An exilic structure of feeling is created by the transmutation of alienation, absence and distance into formal principles: the film maintains a rigorous separation between the personal off-screen space which anchors point of view and voice, and the public space on-screen, which is observed with detached curiosity.
I wouldn’t want to suggest that News from Home “simulates” alienation rather than formalises its effects, however. Alienation, in the form of a calm detachment, may be one of the affective states incited by the film, but it also builds up a critique of the very possibility of direct, autobiographical communication. Ivone Margulies analyses the film it terms of the way it plays with questions of identity, refusing the conventional codes of autobiography and authorship, through its rebalancing of the elements of text and speech. This hinges on her construction of a filmic mode of “epistolary performance”, with the forms of letter-writing and reception at its centre:
Like other autobiographical texts, letters involve a continuous commerce between textual and extratextual data. The border between text and reality is figured, in the letter, as the real identities of writer and of addressee. Moreover, the letter’s seemingly unproblematic transit between different orders of information and of verifiability creates the ‘effect of the real’ mentioned by Barthes: unexpected shifts in address – direct and indirect speech, confessions and reports – result in a rhetoric of authentication. Letters stand midway between speech and writing, contact and distance. They design what desire – and, moreover, what desire for communication – can mean.: the letter writer can only establish contact with the addressee through the dynamic of a fissured, forever faulty text. […] News from Home is a singular example of the skewed self-presentation. The backbone of its soundtrack is found material, a series of letters to Akerman from her mother; the way Akerman makes this writing her own – listening to it, loving it, overriding it – may stand as the model for verbal communication in her films.
Margulies suggests that Akerman blurs the boundaries between addresser and addressee by voicing her mother’s words and repositioning the sites of enunciation:
Reports from Belgium – mundane bits and pieces, family gossip, the mother’s moods – are relentlessly revoiced at the site and time of reading, mapping a restricted personal history. Thus the letter collapses the dual temporality of autobiographical writing – a necessarily belated report on one’s experience of an earlier moment. […] To voice her mother’s complaint becomes her response to the complaint – her mother’s writing becomes hers, and with a vengeance.
This disavowal of the authorial identity of both women rests upon the three-track formal structure I listed above:
The alienation between image and sound parallels the disjunction between the mother’s space of letter writing and Akerman’s space of performance – between the foreign reality and New York. Intermittently muffled by the sound of the city, the intimacy and warmth of the text claim closeness but spell distance.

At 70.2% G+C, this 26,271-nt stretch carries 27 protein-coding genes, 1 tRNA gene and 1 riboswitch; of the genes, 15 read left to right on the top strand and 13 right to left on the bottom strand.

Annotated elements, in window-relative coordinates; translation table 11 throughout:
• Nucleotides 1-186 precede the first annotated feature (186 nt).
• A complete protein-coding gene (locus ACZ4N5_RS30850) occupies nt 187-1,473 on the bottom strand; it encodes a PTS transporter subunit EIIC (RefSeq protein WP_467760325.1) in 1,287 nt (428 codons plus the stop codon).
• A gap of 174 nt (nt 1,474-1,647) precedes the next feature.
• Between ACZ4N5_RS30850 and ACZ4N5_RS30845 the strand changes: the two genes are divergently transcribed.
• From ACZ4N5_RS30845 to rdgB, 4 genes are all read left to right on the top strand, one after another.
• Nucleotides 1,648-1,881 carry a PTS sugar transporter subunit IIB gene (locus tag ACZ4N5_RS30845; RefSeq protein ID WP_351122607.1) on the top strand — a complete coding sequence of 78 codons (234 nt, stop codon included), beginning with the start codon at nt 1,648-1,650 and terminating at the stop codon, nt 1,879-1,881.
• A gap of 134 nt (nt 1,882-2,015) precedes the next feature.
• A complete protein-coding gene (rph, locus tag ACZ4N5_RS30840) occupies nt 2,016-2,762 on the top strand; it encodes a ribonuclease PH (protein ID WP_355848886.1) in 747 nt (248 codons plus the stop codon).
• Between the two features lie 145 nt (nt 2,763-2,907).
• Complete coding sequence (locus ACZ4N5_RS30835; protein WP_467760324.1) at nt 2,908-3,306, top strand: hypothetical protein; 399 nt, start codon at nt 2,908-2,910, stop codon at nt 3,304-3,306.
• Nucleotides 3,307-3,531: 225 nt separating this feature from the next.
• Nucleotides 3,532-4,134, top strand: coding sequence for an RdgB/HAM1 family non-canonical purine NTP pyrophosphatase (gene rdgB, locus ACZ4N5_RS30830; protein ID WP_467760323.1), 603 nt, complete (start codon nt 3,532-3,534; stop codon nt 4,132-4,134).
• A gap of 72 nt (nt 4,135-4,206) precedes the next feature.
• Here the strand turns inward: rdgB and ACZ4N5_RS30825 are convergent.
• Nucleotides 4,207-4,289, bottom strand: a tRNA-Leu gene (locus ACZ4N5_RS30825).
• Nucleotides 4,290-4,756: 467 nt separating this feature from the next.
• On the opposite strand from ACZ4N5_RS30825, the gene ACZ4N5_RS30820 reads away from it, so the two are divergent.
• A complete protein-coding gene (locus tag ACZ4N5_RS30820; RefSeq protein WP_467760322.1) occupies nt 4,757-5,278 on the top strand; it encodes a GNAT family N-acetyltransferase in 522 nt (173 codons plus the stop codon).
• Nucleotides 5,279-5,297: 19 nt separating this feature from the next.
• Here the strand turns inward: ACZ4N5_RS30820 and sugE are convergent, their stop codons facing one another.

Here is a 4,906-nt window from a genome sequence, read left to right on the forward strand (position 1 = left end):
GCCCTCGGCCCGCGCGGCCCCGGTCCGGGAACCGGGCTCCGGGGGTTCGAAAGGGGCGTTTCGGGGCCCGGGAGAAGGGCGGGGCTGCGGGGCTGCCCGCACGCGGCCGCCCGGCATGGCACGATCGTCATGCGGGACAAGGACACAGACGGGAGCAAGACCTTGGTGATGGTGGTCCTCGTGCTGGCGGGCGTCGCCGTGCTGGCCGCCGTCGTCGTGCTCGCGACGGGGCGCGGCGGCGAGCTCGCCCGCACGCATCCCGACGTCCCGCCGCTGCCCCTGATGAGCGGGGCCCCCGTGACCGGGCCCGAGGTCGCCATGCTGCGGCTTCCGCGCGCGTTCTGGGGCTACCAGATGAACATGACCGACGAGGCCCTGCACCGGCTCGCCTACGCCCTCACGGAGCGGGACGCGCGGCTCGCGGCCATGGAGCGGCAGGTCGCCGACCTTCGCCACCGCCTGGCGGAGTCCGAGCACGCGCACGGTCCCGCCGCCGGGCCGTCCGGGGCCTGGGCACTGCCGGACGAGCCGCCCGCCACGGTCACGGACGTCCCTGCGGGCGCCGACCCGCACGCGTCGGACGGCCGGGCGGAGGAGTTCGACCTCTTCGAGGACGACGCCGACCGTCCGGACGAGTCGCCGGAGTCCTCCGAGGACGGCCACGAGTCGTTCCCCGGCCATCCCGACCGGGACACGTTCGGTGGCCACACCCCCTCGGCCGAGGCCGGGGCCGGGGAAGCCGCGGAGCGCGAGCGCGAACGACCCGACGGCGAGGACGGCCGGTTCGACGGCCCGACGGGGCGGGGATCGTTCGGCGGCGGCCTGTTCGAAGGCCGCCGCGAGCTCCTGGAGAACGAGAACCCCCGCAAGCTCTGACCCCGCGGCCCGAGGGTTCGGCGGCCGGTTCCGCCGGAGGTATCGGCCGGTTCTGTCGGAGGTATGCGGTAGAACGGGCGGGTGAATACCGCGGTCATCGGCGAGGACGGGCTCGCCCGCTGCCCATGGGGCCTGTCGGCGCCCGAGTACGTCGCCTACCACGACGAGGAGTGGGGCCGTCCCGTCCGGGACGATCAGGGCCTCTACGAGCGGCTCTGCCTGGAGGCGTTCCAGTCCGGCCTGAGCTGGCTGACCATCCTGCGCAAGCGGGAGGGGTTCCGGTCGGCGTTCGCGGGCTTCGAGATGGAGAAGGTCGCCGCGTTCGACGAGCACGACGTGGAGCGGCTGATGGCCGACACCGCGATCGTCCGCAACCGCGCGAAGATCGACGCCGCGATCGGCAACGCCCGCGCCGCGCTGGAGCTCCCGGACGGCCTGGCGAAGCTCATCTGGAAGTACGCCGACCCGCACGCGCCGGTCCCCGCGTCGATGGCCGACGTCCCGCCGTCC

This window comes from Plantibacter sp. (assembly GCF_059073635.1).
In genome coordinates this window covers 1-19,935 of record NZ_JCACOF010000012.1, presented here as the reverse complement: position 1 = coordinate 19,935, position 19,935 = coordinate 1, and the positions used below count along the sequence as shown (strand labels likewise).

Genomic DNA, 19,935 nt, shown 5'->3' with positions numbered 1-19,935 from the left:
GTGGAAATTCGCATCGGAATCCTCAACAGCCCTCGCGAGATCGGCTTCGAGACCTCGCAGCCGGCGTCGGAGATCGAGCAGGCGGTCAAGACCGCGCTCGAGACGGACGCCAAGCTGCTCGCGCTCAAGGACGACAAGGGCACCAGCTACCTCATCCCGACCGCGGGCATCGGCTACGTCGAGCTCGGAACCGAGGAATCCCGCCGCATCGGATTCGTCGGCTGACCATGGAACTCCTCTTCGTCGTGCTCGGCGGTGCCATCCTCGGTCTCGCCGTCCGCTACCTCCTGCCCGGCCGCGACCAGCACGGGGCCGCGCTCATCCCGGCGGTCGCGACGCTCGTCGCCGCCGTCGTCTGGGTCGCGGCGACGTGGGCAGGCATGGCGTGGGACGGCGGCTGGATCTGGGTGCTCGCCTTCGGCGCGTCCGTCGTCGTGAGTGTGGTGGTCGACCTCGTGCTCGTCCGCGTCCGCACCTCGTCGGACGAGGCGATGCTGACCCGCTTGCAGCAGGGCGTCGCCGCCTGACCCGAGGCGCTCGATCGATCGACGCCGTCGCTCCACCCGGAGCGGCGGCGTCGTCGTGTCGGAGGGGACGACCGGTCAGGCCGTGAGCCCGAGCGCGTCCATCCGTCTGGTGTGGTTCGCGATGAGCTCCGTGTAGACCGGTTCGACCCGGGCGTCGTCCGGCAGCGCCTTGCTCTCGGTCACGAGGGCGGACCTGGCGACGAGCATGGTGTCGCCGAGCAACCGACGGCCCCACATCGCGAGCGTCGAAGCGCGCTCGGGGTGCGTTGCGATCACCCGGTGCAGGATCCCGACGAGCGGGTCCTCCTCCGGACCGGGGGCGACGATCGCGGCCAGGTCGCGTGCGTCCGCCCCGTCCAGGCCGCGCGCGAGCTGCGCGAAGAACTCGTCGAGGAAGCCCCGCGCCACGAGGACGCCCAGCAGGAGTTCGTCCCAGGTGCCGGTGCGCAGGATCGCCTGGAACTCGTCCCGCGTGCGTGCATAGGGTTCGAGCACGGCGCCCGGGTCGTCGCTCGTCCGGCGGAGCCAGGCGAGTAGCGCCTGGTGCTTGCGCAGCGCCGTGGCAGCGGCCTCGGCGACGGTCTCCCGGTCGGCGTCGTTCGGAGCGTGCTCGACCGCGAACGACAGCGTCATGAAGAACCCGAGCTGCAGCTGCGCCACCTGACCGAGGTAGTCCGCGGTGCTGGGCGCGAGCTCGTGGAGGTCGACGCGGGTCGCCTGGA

Whatever the nuances of the identity debate proferred by News from Home, doubtless bound up in the particularities of the New York art scene and the focus on problematised or foregrounded conceptions of authorship, its great achievement is in presenting the complexities of that debate through a formal framework of overlapping voices and perspectives which are never allowed to be fully present, fully situated on their own. Thus, the result is not an intellectual tract, but an emotional experience that permits the spectator a sympathetic sensation of dislocation: like the mother and daughter, the viewer is similarly prevented from taking up a continuous position as a third-party addressee. It is not just mother’s news that gets drowned out (Akerman presumably keeps reading even when the traffic overpowers her voice), but our access to it. The mismatch between soundtrack and image track prevents us from feeling securely situated, from letting the camera be our simple proxy within the diegetic space.
What then, to make of the final shot, where sound and image meet (I’m not sure that they were recorded together, but they certainly seem to be in sync), the voice-over fades out (instead of being cancelled out by something louder), and the shot develops slowly into a summative portrait of Manhattan’s skyline? It is not an editorial act that decides when this shot will end, but the exhaustion of the camera’s raw material, perhaps the most emphatic denial of authorial mediation, asserting instead the mechanical properties of the cinematic apparatus itself. It’s a stunning moment, a soothing moment that, I might argue, shows up the uneasy disconnect of the rest of the film by offering up a transcendent act of embodiment. Even as it might be a powerful evocation of isolation, in the keenly felt duration, and the measurable, accumulating depiction of distance and proportionately widening perspective, there is almost perfect clarity. As the viewer, you suddenly know where you stand. What you feel and think while you stand there is another matter.
- Alison Butler, Women’s Cinema: The Contested Screen. Wallflower Press, 2002.
- Adriana Cerne, ‘Writing in Tongues: Chantal Akerman’s News from Home‘. Journal of European Studies, xxxii (2002), 235-247.
- Ivone Margulies, Nothing Happens: Chantal Akerman’s Hyperrealist Everyday. Duke UP, 1996.
- Angela Martin, ‘Chantal Akerman’s Films: A Dossier’. Feminist Review, no.3 (1979), 24-47.
- Review at Made out of Mouth.